Dr. David Mielke is the Retired Dean of the College of Business at Eastern Michigan University
The anti-carbon position of the EPA has produced unexpected results and at best can be seen as ineffective—if not counter-productive. A new study by the National Academies provides insight about the wasteful spending on Green Energy subsidies, in particular targeting ethanol. Should the US government continue to provide subsidies for green energy? Is this the “Right Thing to do?”
Let’s look at some issues:
1. In 2008, Congress created a National Research Council special committee to comb the tax code to figure out how specific provisions increase or decrease greenhouse gases. The study concludes that “several existing provisions have perverse effects, while others yield little reduction in greenhouse gas emissions per dollar of revenue loss.”
2. According to the report, ethanol and other biofuel subsidies are the most striking examples. The 45 cent a gallon ethanol tax credit expired in 2012, but before it died it was increasing carbon emissions by 5 million tons every year, at a cost of $5.26 billion. The ethanol credit grew over decades into the largest single US energy tax expenditure, while producing 5 million tons more greenhouse gas—about 0.1% of US emissions. The credit had the effect of slightly reducing gas prices for consumers. Because corn ethanol is still being produced today, the emissions continue.
3. One of the biggest debacles has been the law requiring that the oil and gas industry mix cellulosic ethanol, made from wood chips and switch grass, into gasoline. The original law mandated the use of 1 billion gallons of cellulosic fuel in 2013, with even higher levels in 2022. Even with taxpayer subsidies total cellulosic volume in 2012 was about 20,000 gallons. The EPA reviewed the program last month and reduced the mandate to 6 million gallons from 14 million. The oil and gas industry has to pay a fine for not buying enough cellulosic fuel that doesn’t exist.
4. The EPA also updated its corn ethanol mandate to 16.55 billion gallons, up from 15.2 billion in 2012. However, refiners have hit the wall in terms of blending ethanol to a maximum of 10% in gasoline and can’t use what was already required let alone the increase. Why? Gasoline consumption has been falling due to the recession and also the higher fuel economy of the newer cars and trucks. Again, the refiners are, in effect fined, because they are required to buy credits for not using more corn ethanol. Currently the credits cost about $1.00 a gallon for ethanol it can’t use—adding about 5-10 cents a gallon at the pump.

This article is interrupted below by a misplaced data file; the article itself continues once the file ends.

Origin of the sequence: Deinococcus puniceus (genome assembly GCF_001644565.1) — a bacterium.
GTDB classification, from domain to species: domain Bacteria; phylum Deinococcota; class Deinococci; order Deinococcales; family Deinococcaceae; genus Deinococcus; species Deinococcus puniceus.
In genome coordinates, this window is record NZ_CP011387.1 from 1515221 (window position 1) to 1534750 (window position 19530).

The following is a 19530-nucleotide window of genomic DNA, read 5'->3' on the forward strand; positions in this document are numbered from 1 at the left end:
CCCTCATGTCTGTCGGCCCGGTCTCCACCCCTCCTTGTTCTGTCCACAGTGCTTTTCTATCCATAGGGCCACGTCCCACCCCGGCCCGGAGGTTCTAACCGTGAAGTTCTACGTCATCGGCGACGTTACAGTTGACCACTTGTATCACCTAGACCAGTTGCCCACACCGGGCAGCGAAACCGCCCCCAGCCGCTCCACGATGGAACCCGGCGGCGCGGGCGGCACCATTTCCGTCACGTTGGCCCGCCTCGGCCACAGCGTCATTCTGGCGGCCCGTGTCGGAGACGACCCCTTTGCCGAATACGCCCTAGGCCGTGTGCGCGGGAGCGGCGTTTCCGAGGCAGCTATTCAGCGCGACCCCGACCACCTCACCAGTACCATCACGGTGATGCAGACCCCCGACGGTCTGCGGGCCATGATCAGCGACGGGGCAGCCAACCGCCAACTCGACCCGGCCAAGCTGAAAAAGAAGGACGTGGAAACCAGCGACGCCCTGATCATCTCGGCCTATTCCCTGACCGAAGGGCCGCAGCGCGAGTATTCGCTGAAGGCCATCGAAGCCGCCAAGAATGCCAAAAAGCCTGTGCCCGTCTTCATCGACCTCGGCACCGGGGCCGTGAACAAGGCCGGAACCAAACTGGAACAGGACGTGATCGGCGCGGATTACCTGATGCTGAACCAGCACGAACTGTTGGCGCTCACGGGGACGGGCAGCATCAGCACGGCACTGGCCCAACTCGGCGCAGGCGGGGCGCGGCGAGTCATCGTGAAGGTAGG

5. The effect of the two mandates has been to raise gas prices and increase the cost of food because the corn goes to producing ethanol not food.
6. There are also major tax credits for solar and wind projects. The committee found that the renewable electricity tax credit for wind and solar will reduce emissions by roughly 0.3% by 2035, which is miniscule globally.
7. The panel also looked at tax credits for home energy efficiency improvements, but these programs, “resisted analysis” because they are so complicated. As they stated in the report, “the best existing analytical tools are unable to determine in a reliable fashion the impact.”
8. The US spends roughly $24 billion a year and yet there is little or no evidence, or even tools for analysis, to determine the benefits of the expenditures.
Should we continue to provide subsidies for green energy and mandate ethanol use? Is this the “Right Thing to do?” As the committee recommends, “Congress should abandon the “poor tool” of subsidies. In my opinion, it is time to eliminate the mandates for cellulosic ethanol that doesn’t exist and for corn ethanol that in fact, increases emissions and the price of gasoline.